Hey comedians – don't make me laugh | Mansour Chow says there's more to stand-up than the chuckles

Hey comedians – don't make me laugh

Mansour Chow says there's more to stand-up than the chuckles

There’s a fine line between a stupid comedian and a brave one. If you’re on the right side of that line, the restraint you’ve shown in holding off on a series of cheap laughs for the sake of a bigger laugh is laudable. If you’ve held off on a series of cheap laughs to take the audience on a journey of thought, well in my opinion, that deserves an even bigger tip of the hat.

I haven’t got anything against knob gags and puerile humour. In fact, I quite like them. But my point is that comedians don’t always have to make you laugh to be funny, and comedy doesn’t have to make you laugh to be funny either.

Take the TV series Louis; one of comedy’s biggest showing that the best comedy writing is that which incorporates life, even if it’s weird, silly, touching, sad, and ultimately tragic in parts. That’s life - a wonderful, ludicrous, pathetic, joyous and sorrowful fucking farce.

What about comedians? Well, I’ve seen hours of George Carlin specials but I’ve probably only ever laughed out loud a handful of times. That doesn’t mean that I don’t think he’s funny. That doesn’t mean that I don’t think his work is comedy. It just means that comedy doesn’t always have to make you laugh.

Watching George Carlin is like watching a though provoking essay being performed: philosophy, language, literature, politics, love, war, death. Good comedy can be light – a simple (or complex) pun of which Tim Vine and Lee Mack are masterful proponents. But it can also make you change how you think about serious subjects. It can open new doors of consciousness that you didn’t even know existed, much like good writing.

Doug Stanhope, who seems to have had as much or perhaps more appreciation in the UK than he does in the US, is a fine example of this. I’ve seen him perform in person found it hilarious, but there are plenty of his shows before and since when I’ve just been happy taking a back seat to see where his libertarian rambles are going. There was no feeling of awkwardness or disappointment that I wasn’t laughing. As far as I’m concerned, thinking is just as much about comedy as laughing is.

It’s no secret that comedians are often good writers. The process and outcomes are similar. The mindset and ethos are aligned. They are often well-read and inquisitive about the world. It’s also no secret that good comedians are often shit writers too. But hell, to paraphrase TS Eliot, so are most writers!

Good comics, much like good writers, are capable of writing brilliantly perceptive or surreal material which takes you on a journey you'd never even imagined. On the writers’ side, think Sartre or Kafka. Great comedians and writers are capable of making you really think, often framing something perfectly in a way that you couldn’t quite do yourself or hadn’t even considered to do. On the comedians’ side, Stewart Lee is a brilliant example of this. Richard Herring is also a great example (but throw in a few more cock jokes).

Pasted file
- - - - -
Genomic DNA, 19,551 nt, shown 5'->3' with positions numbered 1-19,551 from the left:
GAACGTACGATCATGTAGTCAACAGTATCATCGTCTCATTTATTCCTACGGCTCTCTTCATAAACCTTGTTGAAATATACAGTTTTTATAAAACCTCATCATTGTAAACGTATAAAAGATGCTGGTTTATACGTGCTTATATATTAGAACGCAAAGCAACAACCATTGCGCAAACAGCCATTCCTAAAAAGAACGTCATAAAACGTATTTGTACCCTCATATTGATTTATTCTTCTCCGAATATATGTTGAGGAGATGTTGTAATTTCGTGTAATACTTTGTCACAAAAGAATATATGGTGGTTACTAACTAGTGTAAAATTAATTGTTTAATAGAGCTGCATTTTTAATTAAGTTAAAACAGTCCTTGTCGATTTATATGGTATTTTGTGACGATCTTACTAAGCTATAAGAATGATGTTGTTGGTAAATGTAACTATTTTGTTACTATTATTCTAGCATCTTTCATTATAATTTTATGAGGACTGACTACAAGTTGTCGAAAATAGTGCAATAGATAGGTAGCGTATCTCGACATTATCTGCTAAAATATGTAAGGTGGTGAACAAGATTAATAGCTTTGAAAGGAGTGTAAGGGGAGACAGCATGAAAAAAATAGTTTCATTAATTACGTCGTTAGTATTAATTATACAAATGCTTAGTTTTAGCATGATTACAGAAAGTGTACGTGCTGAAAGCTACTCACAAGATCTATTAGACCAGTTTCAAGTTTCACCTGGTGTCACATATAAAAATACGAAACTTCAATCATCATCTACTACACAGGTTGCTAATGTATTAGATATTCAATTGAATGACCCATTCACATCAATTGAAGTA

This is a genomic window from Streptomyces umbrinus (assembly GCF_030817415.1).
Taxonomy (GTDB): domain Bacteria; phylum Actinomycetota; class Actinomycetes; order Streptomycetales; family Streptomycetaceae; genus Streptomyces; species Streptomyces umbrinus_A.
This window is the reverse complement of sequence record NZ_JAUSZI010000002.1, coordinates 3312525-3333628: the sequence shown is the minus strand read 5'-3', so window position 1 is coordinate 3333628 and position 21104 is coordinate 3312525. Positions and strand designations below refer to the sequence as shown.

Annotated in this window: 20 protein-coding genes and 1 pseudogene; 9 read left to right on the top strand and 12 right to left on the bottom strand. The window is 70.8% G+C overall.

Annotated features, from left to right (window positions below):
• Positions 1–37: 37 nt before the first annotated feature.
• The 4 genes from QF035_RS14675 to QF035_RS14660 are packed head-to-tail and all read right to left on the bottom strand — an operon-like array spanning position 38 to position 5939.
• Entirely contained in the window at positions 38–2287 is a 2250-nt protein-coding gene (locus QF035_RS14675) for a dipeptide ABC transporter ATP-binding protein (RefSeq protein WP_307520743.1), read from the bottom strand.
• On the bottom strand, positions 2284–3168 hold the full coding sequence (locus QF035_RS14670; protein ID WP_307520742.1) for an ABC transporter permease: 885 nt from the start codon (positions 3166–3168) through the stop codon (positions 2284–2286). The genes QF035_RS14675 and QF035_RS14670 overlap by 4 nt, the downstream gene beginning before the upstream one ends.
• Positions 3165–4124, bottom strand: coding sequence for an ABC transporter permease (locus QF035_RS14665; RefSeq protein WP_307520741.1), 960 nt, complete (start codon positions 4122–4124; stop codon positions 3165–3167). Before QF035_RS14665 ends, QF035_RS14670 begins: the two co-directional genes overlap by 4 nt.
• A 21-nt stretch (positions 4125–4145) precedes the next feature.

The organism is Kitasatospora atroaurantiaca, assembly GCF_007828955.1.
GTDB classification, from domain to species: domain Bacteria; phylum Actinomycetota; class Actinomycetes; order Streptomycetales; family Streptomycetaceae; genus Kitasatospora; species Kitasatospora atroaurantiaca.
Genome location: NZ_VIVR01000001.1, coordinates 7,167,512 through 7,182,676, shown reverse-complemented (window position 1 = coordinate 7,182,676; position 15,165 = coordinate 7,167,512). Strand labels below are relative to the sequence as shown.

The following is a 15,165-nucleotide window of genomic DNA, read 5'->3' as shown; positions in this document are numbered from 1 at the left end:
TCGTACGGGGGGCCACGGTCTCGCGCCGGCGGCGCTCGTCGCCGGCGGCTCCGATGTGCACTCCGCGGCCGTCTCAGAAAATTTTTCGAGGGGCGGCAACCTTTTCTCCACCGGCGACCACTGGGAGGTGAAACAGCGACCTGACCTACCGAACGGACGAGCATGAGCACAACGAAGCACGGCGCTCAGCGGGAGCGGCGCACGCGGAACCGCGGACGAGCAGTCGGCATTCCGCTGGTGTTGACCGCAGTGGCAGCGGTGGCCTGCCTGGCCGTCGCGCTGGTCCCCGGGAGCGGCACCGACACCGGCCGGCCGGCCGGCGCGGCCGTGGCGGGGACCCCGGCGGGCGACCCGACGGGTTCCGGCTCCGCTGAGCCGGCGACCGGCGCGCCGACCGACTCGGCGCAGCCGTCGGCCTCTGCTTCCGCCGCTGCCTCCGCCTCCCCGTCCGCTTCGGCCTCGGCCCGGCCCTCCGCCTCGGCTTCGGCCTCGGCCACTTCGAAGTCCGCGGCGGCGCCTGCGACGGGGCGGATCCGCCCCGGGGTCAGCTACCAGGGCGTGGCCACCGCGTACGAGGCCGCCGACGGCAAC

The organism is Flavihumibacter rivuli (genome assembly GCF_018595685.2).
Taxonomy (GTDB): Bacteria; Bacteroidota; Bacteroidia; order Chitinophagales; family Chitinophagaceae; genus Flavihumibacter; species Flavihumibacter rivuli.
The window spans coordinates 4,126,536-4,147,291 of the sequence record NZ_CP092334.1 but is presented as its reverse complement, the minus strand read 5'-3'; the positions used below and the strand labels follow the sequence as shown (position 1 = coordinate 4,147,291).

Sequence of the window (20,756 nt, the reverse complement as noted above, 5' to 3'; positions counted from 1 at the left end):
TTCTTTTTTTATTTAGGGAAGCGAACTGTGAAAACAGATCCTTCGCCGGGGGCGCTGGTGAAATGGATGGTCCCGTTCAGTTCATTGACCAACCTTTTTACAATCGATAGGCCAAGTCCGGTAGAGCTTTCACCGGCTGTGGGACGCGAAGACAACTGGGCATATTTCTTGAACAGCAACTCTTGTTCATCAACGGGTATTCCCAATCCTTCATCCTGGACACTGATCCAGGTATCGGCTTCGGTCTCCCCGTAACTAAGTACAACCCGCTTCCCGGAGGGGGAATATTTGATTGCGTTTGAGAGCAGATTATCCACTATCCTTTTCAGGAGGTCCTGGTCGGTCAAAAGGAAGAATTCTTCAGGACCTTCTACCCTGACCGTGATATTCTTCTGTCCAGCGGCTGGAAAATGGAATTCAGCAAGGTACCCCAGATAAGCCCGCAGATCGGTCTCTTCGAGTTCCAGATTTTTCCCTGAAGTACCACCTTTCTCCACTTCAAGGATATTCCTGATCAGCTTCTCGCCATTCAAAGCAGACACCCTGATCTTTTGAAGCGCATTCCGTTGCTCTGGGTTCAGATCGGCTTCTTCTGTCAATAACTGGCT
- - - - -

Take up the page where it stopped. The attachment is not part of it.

Significantly, the best comedians, much like the best writers, tend to deliberate over that perfect word, sentence or structure so that the end result is something that works perfectly. Before Catch-22 was published, Joseph Heller and his publishers toyed with various numbers to put the title, eventually deciding on Catch-22 because it had the same digits (giving it an allusion to frequent repetition within the novel and the concept of déjà vu), featured alliteration, and most importantly, it was a funnier number than the other viable options.

When Jerry Seinfeld composed a joke about the surname of taxi drivers in New York, it wasn’t just a stab in the dark. It was a process involving getting a copy of the periodic table and looking for the funniest element, Boron.

It’s hard to quantify why Boron is a funnier element than Aluminium, just as it’s hard to quantify why the number 22 is funnier than the number 14, but they are. And it’s only through meticulous preparation that we find this. This is how the worlds of writers and comedians align. A great comedian, like a great writer, has honed their instincts and done their research until what they do is as good as it gets.

The distinction between what makes good comedy and what makes good writing has never been so blurred. For me, that’s potential for a refreshing change to the stifling and stuffy boredom of the majority of literary magazines currently available.

At The Alarmist, a ‘literary’ magazine I co-edit, we champion the blurring. We set out with the goal to try and bring together the funny, the dark (and light – we’re not racist), and the straight-up weird, and have made great efforts to get comedians involved, often writing outside their comfort zone.

Comedy Knights owner Bobby Carroll realised that he’s actually the post-modern Henry James. Alistair Green delved into personal non-fiction with a tale of life in the low-pay sectors. Nick Sun was just, well, Nick Sun - everything is his comfort zone. Chortle Award nominee, Barry Ferns, graces our next issue with a bizarre story/sketch about his legs.

If you’ve ever cursed your artistic side for writing an entire bit that flows brilliantly but will never work in a tight ten, think of us. If it absolutely does work in a tight ten, don’t rule us out.

The comedian’s flirtation with the written word doesn’t have to end at Twitter.

• Issue 4 of The Alarmist comes out on March 21, and is available at more than 200 stores in over 12 countries, as well as online. It is now open for submissions for Issue 5 via Submittable. We might even get to a point where we can eventually pay our contributors....

Published: 6 Mar 2014

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